Women's mobilization in Chile and Turkey tary regimes that temporarily closed the political arena and banned political party activity. This created a space for women to come together as women, without having their interests subordinated to struggles based on class or ethnicity.
However, the two cases differ. The type of state each movement encountered, as well as their particular relationship with the state, has shaped these differences. In the Chilean case, although some women's groups supported the military regime, most opposed it. However, once democracy returned, the state was no longer seen as an 'enemy'. The democratic opposition, which had been supported by the most visible parts of the movement, became the government in 1990. The state was no longer seen as a threat to the women's movement, but as an ally. This led to the incorporation of the movement into the state. In contrast, the movement's relationship with the Turkish state has been more complex. Given the history of 'state feminism', women's groups have tried to keep their distance from the state. The movement has become institutionalized in recent years, but largely outside formal state structures.
Also, in both cases, the nature of the state has affected divisions within the movements. In Turkey, the modernizing projects of the nationalist and secularist state have made ethnic and religious identity the main dividing axes within the movement. In Chile, women are confronted with a state committed to modernization based on neo-liberal principles. This exacerbates the tensions and divisions between those parts of the movement that work within the state and benefit from globalization, and those (rural, indigenous and working-class) women whose lives are negatively affected by neo-liberal social and economic policies. In both cases, neo-liberal restructuring projects have inspired state programmes aiming to further incorporate women into labour markets, programmes that often claim to be empowering. Both cases illustrate, however, that the states' goals in this respect are often aimed more at improving its global competitive position (by relying on low-wage and flexible female labour) than at empowering women as a group by challenging gender hierarchies.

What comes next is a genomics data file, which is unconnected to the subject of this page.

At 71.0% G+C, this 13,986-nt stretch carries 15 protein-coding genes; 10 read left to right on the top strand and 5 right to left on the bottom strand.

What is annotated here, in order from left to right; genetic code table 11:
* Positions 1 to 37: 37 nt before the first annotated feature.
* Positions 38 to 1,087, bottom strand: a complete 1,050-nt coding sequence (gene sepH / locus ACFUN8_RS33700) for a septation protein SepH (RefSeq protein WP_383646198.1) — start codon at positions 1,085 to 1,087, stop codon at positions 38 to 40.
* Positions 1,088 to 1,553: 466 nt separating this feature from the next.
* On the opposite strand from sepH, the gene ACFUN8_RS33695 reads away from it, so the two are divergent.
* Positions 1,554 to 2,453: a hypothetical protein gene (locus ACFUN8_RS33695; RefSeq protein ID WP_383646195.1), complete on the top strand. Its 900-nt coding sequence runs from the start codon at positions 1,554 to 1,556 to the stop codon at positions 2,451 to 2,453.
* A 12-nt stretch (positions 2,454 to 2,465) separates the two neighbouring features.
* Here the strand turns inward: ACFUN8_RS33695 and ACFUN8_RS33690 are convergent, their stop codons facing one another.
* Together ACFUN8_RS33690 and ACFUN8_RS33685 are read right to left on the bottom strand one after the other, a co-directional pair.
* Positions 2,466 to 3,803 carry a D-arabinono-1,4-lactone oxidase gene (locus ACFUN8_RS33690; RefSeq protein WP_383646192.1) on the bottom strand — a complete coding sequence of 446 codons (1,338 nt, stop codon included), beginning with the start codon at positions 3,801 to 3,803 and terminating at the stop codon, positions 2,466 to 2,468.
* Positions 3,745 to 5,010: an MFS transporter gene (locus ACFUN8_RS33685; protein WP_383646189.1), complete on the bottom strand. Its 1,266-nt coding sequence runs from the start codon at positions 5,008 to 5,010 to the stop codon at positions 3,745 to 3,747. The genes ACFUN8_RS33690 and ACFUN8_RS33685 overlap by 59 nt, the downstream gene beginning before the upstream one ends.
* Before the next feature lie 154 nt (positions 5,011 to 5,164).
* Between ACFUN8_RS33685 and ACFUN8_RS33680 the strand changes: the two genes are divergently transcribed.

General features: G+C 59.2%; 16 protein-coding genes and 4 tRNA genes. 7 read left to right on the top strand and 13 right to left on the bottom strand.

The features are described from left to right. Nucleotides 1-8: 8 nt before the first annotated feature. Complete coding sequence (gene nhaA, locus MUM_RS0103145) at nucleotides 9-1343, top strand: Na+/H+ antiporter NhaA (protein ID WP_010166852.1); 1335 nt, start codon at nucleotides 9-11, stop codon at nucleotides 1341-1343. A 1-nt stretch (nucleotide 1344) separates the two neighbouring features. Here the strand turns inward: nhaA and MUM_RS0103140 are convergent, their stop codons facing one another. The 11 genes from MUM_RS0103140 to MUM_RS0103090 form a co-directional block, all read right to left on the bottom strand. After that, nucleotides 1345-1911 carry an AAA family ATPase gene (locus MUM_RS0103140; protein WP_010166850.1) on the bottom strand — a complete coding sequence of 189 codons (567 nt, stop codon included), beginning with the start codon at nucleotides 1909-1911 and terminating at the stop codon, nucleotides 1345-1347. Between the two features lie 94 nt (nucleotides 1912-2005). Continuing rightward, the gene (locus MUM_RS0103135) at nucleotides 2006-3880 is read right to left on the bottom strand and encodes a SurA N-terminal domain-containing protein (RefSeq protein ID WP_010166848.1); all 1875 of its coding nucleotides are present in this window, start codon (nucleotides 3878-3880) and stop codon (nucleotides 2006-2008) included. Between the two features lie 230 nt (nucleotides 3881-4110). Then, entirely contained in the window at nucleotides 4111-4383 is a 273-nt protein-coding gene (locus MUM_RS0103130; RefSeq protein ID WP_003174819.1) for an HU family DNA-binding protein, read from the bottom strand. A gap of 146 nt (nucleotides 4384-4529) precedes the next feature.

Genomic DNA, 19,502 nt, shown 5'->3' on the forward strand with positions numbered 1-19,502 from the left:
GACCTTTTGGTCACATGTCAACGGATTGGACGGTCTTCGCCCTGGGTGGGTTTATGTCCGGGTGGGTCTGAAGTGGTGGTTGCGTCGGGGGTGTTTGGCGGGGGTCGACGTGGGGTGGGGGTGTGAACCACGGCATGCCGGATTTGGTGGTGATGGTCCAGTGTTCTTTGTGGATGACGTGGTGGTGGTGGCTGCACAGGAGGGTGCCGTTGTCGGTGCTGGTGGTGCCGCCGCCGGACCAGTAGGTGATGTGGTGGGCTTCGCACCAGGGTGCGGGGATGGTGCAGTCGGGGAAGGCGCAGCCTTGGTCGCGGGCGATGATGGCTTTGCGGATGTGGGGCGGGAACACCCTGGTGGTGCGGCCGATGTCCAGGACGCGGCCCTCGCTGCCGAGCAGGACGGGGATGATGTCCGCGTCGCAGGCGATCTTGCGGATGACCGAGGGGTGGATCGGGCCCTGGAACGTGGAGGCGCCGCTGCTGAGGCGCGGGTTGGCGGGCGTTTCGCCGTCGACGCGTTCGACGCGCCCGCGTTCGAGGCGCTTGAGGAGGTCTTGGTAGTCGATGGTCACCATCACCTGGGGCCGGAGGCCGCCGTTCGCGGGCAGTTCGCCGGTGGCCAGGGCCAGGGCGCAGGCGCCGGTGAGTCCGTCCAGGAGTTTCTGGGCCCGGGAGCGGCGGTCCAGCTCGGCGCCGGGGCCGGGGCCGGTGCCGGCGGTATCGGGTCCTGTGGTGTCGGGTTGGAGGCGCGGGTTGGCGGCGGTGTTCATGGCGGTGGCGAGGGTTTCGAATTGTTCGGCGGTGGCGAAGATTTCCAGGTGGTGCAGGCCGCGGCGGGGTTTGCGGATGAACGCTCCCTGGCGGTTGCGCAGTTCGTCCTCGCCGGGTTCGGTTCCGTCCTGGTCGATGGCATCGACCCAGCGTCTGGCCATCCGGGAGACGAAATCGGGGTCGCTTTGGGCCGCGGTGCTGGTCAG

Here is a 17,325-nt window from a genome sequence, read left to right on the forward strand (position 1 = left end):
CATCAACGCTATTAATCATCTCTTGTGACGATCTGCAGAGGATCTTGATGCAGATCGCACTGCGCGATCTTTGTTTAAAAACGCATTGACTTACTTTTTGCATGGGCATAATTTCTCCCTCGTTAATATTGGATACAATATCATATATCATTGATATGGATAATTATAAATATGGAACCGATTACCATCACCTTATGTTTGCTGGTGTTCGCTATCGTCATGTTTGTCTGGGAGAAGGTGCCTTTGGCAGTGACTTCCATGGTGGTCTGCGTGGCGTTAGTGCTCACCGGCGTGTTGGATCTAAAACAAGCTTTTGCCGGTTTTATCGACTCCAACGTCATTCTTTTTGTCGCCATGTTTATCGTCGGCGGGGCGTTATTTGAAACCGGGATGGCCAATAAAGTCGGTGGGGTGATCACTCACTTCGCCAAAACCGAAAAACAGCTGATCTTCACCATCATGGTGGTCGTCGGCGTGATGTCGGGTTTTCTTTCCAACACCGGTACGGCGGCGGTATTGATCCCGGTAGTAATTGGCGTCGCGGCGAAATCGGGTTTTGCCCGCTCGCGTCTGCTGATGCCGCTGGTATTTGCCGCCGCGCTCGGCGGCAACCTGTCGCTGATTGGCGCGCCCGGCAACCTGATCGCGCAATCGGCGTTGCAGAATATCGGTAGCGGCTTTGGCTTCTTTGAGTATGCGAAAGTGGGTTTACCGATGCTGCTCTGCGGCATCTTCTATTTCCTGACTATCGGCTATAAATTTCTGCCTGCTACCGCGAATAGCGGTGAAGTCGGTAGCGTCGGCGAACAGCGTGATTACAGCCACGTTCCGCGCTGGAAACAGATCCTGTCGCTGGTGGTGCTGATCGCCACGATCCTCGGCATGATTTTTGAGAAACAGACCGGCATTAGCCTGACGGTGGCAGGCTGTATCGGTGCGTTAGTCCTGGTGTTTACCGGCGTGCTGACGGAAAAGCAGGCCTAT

However, the existence of institutionalization, division and even fragmentation does not mean that women's movements have ceased to exist in Chile and Turkey. In both cases the need to confront and address the differences among women is recognized and is being debated within the different segments comprising the movements. Thus, many women recognize the problems inherent in seeking 'women's' empowerment, without taking into account the different ways in which women experience gender subordination. The nature in which these issues are resolved is likely to determine the future shape and strength of these movements in promoting not only women's empowerment, but also class, religious and ethnic equality.
The authors wish to thank Rianne Mahon, Jill Vickers, Antonio Franceschet, Veysi T. Kondu, Kathy Staudt and Jane Parpart for their very helpful comments.